EDUCATIONAL OPPORTUNITIES: Restaurant Chef Training
Travel Institute of the Pacific - Honolulu, HI
Travel Institute of the Pacific, 1314 S King St Ste 1164, Honolulu, HI 96814. Travel Institute of the Pacific is a small school located in Honolulu, Hawaii. It is a private for-profit school with primarily less-than 2-year programs and has 147 students. Travel Institute of the Pacific has a one to two year program in Culinary Arts/Chef Training which graduated thirty-seven students in 2008.
Kauai Community College - Lihue, HI
Kauai Community College, 3-1901 Kaumualii Hwy, Lihue, HI 96766-9591. Kauai Community College is a small college located in Lihue, Hawaii. It is a public school with primarily 2-year programs and has 1,104 students. Kauai Community College has a one to two year and an associate's degree program in Cooking and Related Culinary Arts which graduated two and nine students respectively in 2008.
Leeward Community College - Pearl City, HI
Leeward Community College, 96-045 Ala Ike, Pearl City, HI 96782-3393. Leeward Community College is a medium sized college located in Pearl City, Hawaii. It is a public school with primarily 2-year programs and has 6,771 students. Leeward Community College has a one to two year and an associate's degree program in Cooking and Related Culinary Arts which graduated three and seven students respectively in 2008.
Kapiolani Community College - Honolulu, HI
Kapiolani Community College, 4303 Diamond Head Rd, Honolulu, HI 96816-4496. Kapiolani Community College is a medium sized college located in Honolulu, Hawaii. It is a public school with primarily 2-year programs and has 8,221 students. Kapiolani Community College has a one to two year and an associate's degree program in Cooking and Related Culinary Arts which graduated four and fifty-two students respectively in 2008.
Certified Culinarian: An entry level culinarian professional within a commercial foodservice operation.
For more information, see the American Culinary Federation, Inc. website.
Preventing Disease Transmission: A two-hour training module for employers and employees who, while on the job, may be exposed to blood or other body fluids that could cause infection.
For more information, see the American Red Cross website.
Quality Coffee Certification Program: The purpose of QCCP is to provide operators with sales tools and knowledge that will help them begin or enhance their own quality coffee program for their customers.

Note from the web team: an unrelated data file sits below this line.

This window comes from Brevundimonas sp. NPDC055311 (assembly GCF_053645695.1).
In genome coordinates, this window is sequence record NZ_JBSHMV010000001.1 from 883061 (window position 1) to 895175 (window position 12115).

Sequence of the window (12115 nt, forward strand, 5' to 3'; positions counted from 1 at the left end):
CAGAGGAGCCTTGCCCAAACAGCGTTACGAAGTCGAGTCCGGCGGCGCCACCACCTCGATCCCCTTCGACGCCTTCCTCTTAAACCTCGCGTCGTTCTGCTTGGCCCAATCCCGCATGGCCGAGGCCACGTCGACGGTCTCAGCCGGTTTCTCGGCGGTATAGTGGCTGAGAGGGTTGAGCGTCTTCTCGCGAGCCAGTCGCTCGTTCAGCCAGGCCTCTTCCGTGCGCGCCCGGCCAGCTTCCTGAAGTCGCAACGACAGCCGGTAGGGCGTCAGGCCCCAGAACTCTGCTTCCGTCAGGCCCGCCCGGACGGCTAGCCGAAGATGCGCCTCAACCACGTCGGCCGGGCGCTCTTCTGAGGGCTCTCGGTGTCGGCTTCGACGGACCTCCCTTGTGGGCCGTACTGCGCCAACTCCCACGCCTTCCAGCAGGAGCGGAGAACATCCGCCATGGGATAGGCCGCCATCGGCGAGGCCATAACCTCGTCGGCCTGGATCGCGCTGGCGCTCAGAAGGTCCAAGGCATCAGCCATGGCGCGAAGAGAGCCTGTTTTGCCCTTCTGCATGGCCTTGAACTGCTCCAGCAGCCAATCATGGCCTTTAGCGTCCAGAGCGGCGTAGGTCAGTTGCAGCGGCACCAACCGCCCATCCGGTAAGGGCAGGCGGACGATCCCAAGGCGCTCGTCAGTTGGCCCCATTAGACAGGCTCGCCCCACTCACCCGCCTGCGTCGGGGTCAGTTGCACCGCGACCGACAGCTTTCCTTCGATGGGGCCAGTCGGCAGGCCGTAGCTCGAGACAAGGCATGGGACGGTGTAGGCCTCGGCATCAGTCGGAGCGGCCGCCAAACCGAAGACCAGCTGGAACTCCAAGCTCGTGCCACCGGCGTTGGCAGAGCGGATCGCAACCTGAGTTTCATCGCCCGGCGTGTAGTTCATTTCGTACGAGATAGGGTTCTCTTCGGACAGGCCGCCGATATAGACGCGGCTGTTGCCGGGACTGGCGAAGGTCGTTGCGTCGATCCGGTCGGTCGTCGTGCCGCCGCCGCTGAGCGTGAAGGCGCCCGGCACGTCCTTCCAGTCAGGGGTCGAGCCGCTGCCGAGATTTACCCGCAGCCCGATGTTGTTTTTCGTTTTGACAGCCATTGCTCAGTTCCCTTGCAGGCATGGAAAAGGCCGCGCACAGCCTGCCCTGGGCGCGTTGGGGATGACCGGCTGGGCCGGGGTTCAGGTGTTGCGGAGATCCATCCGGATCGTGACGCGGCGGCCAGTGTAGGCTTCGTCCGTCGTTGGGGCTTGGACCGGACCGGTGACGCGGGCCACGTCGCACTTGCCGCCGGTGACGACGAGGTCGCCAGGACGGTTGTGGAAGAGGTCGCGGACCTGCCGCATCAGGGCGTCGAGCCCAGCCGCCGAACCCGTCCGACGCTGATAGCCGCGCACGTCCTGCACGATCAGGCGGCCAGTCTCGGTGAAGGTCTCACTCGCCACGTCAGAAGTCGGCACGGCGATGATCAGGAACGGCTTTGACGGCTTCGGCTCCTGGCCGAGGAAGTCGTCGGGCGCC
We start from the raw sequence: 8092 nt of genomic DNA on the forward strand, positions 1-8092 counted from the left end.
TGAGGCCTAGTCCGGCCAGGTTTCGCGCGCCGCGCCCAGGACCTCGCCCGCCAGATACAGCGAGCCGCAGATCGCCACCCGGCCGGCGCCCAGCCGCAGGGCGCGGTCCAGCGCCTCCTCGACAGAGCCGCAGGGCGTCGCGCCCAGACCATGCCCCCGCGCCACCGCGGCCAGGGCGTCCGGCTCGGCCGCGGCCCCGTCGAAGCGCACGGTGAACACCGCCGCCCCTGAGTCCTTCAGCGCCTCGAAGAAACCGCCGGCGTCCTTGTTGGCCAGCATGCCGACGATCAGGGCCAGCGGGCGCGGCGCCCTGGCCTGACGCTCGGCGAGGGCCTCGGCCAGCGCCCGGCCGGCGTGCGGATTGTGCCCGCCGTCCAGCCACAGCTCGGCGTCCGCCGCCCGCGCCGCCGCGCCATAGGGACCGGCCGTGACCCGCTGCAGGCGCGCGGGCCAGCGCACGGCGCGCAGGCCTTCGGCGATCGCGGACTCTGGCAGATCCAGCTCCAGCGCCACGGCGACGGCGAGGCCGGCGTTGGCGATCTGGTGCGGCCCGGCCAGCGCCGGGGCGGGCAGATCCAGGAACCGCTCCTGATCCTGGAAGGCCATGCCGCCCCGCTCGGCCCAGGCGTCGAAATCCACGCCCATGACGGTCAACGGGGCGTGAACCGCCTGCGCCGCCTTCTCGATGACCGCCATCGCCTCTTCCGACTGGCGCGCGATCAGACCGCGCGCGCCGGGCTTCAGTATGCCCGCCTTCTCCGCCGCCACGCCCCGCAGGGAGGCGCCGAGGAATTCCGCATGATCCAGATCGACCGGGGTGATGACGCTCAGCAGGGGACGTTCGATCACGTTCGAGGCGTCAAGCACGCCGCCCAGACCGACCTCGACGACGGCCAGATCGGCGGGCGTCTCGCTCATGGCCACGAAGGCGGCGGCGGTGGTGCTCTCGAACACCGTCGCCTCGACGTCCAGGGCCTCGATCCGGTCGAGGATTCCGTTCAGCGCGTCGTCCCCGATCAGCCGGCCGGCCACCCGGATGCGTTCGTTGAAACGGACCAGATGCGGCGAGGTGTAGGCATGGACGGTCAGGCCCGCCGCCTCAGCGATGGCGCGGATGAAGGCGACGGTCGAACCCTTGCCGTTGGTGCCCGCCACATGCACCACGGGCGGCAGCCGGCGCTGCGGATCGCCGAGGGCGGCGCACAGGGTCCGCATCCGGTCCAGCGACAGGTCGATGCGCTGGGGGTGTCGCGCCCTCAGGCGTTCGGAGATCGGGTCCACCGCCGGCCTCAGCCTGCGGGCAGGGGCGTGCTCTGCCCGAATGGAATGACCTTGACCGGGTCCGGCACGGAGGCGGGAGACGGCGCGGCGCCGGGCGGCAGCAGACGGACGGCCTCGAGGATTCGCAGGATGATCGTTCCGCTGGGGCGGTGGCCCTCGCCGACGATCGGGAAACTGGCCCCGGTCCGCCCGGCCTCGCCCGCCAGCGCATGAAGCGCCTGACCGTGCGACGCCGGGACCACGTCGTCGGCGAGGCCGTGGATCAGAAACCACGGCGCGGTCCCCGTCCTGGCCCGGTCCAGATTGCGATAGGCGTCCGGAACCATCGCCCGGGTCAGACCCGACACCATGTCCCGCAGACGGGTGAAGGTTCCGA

For more information, see the National Automatic Merchandising Association website.
LOCATION INFORMATION: Honolulu, Hawaii
Honolulu is located in Honolulu County, Hawaii. It has a population of over 374,676, which has grown by 0.8% over the last ten years. The cost of living index in Honolulu, 180, is far greater than the national average.
The three most popular industries for women in Honolulu are accommodation and food services, educational services, and health care. For men, it is accommodation and food services, public administration, and educational services. The average commute to work is about 23 minutes. More than 31.1% of Honolulu residents have a bachelor's degree, which is higher than the state average. The percentage of residents with a graduate degree, 10.7%, is higher than the state average.
The percentage of Honolulu residents that are affiliated with a religious congregation, 33.3%, is less than both the national and state average. Waiokeola Congregational Church, Daijingu Temple of Hawaii and Wesley Methodist Student Center are among the churches located in Honolulu. The most prominent religious groups are the Catholic Church, the LDS (Mormon) Church and the Southern Baptist Convention.
Honolulu is home to the Livingston Pool and the Mamala Bay Golf Course as well as Spalding Memorial Tennis Courts and Kuhio Park. Shopping malls in the area include Aina Haina Shopping Center, Ala Moana Shopping Center and Aloha Tower Marketplace Shopping Center. Visitors to Honolulu can choose from Kosuga Inc, Hawaiian Condo Resorts Inc and Honolulu Airport Hotel for temporary stays in the area.